How to help children de-stress: The HappySelf Journal

As a mother of two school children, I am very much aware of the pressures that they face nowadays, pretty much from pre-school. With every passing year the demands, targets, expectations placed on them only seem to be increasing progressively. Instead of daydreaming, playing, exploring nature and many other things that we grew up doing, our own kids seem to buckle under the enormous pressures of the activites before, during and after school. While academic, creative and sport achievements are important, children only have one health and happiness and that makes it paramount for us grown-ups to safeguard it. Question is, HOW on earth are we supposed to do that when we try not to buckle under our own mountain of professional and personal pressures? Well, thanks to the creative and thoughtful vision of productivity consultant and mother of two Francesca Geens, The HappySelf Journal might just offer a solution.

Francesca has two kids, an 11-year old daughter and a 7-year old son, so she has first-hand experience with the pressures they face daily, both at school and socially. Every week she read articles on stress, yet none really seemed to come up with effective and long-term solutions. Nowadays some of the schools put mindfulness and growth mindset at the centre of their approach to raising the new generation, but not everyone is lucky to go to such schools. So what to do, Francesca kept on asking herself? Working as a productivity consultant and keeping up with the modern technology advances, she knew that the destructive side needs to be tamed and good habits and routines that worked in the past and will work in the future need to be reinforced.

After doing a ‘Science of Happiness’ course in Berkeley, which looked into things like what practises make us feel better and how we can naturally engrain them into our children, Francesca pulled her sleeves up and starting putting pen to paper, or rather creating The HappySelf Journal. She spoke in detail to teachers and educators and consulted her own kids and their friends. She discussed content, colours (in psychology yellow is the colour of happiness), length of time a diary should cover and the ‘weight’ of the journal (mums are known for their practicality .) This summer the first copy of the journal went into print and and in the autumn it was launched.

HappySelfJournal came into my life via Instagram and within 24hrs of seeing it, I purchased a bundle of three. One was meant for my daughter (girls loves writing, for boys it comes into force a bit later, as calligraphy in early years definitely seems to be the quality more attributable to the girls), the other for my son and the third possibly for me?

As life would have it, after a particular intensive week in school, something made me pull our the HappySelf Journal and give it to my son in early October. And from then on, he just feel under its spell and pretty much every evening, after reading, he would giggle and fill it in. In his own time, on his own term, by himself. Relishing the moments of peace before bedtime, thinking about the day he just had. He also wrote about it in the weekly newspaper that he produces for his school, sharing something that helps him deal with the 11+ prep pressures that he and his classmates are currently under.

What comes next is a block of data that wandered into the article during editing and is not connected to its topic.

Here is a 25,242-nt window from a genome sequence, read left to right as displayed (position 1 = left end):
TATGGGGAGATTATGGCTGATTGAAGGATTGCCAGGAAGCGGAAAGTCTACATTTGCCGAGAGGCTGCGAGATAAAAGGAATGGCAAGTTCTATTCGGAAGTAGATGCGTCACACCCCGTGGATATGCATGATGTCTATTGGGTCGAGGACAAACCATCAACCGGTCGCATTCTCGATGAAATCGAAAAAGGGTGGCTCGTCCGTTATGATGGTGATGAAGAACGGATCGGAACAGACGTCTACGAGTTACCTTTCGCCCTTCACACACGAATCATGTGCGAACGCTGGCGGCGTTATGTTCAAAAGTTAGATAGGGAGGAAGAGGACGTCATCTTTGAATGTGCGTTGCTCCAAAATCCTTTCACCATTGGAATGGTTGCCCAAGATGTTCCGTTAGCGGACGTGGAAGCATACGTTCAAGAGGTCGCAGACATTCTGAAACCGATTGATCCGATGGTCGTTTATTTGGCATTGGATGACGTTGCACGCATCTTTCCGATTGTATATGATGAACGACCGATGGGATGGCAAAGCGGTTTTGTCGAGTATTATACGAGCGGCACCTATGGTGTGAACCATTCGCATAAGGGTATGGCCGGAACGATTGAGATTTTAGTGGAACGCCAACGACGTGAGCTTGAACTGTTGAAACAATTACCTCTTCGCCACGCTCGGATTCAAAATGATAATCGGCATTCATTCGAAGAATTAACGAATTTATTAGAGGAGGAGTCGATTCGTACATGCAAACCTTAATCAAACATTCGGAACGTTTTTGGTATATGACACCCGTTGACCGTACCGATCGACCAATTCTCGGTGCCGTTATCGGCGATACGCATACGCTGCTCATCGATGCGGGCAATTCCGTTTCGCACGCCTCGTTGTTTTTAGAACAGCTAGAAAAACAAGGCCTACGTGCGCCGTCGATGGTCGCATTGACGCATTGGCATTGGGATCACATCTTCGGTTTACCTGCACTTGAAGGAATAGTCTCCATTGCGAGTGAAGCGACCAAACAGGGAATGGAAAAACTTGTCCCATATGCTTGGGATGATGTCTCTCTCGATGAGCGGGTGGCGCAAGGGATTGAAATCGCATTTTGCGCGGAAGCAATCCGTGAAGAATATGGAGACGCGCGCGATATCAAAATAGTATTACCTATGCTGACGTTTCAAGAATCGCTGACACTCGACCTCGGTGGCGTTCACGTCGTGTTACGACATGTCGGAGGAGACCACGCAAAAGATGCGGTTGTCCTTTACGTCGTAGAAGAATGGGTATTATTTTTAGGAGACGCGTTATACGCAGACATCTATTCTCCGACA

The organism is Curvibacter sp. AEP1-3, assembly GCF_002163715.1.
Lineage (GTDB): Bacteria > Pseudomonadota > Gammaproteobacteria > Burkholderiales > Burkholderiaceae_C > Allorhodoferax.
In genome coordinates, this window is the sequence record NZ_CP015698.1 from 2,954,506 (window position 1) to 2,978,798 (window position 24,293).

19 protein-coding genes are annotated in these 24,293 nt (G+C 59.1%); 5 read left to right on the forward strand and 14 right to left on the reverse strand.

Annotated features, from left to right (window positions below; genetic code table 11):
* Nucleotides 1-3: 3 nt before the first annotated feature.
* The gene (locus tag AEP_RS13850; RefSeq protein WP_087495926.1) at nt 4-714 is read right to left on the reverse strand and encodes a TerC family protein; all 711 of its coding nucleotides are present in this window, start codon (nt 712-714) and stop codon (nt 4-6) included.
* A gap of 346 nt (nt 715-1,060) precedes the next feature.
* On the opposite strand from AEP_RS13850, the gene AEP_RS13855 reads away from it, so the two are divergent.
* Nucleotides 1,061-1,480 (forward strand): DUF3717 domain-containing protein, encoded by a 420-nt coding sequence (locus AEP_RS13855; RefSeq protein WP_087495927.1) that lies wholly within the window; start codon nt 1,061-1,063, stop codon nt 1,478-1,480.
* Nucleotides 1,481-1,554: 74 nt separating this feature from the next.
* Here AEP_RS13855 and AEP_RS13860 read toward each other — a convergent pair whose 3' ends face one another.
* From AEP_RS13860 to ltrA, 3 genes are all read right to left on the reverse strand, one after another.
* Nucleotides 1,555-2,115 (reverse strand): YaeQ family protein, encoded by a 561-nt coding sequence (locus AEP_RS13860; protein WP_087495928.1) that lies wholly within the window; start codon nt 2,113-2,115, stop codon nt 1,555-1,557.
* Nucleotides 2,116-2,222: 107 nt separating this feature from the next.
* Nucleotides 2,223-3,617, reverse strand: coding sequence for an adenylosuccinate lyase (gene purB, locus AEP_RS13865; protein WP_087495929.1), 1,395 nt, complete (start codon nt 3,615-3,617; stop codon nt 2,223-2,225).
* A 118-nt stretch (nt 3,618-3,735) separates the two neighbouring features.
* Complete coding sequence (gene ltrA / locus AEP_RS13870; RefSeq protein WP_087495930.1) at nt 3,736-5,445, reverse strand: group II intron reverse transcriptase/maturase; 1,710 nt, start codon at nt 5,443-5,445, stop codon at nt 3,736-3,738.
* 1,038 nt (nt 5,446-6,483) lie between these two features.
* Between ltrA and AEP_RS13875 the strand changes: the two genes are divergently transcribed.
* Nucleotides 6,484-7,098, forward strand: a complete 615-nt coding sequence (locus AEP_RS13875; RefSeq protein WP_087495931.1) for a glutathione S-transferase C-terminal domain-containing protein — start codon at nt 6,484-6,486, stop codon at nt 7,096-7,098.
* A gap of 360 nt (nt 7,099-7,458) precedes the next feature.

Then my daughter got her hands on hers, as a treat for her hard work at school. She carefully studied it and within days it became part of her own evening ritual too. When I asked her why she likes it, she paused for a second and replied that it helps track of the things that make her happy and in the future she could look back on the things that she did that made her happy. Her own reminder of the fun things. Pretty impressive answer for someone still very young, don’t you agree?

Now, what can you expect to find inside the HappySelf Journal? Without giving too much away, after all it will be much more fun for you and your child to discover it by yourselves, here are the things that we think are great:

Time spent using the journal is an analogue antidote to screen time. Children are becoming increasingly distracted by social media and online games, activities that are proven to contribute to stress and other mental-health problems. The journal encourages family dialogue on this topic through numerous prompts for screen-free activities.

  • each order comes with a card from Francesca and funny character stickers (even iI think they are cool .)
  • daily pages to do and each diary lasts three months (a good time to engrain a good habit)
  • quotes of the day to help a child feel inspired
  • questions to help think about the way the week is going or what was good about each day
  • little checklists to help develop a growth mindset
  • encourages to write down that things that inspire you
  • helps practise gratitude and kindness
  • allows children to start analysing their moods and address their emotions

As a fan of journalling since my own school years, I am very happy that a modern-day equivalent to my simple copybook not only exists, but helps my own kids form their own mindfulness habits that will hopefully make them feel happier and more empowered by their own abilities and actions. And who says that you shouldn’t get one for yourself .)

The HappySelf Journal details: £19.90. A5 size, 128 pages, premium 100 gsm paper, soft binding, lie flat. Also available in 3 or 5 bundles, priced £49.90 & £79.90.

P.s There is a ‘teen’ version of the journal in the works, so do keep an eyes of The HappySelf Journal website & blog.

If you place an order via the link below, The HappySelf Journal team will enclose a little extra as a ‘thank you’ for your custom (this is not an affiliated link, so please be assured that I don’t earn a commission on any of the orders placed).

For more insights on The HappySelf Journal, please click here

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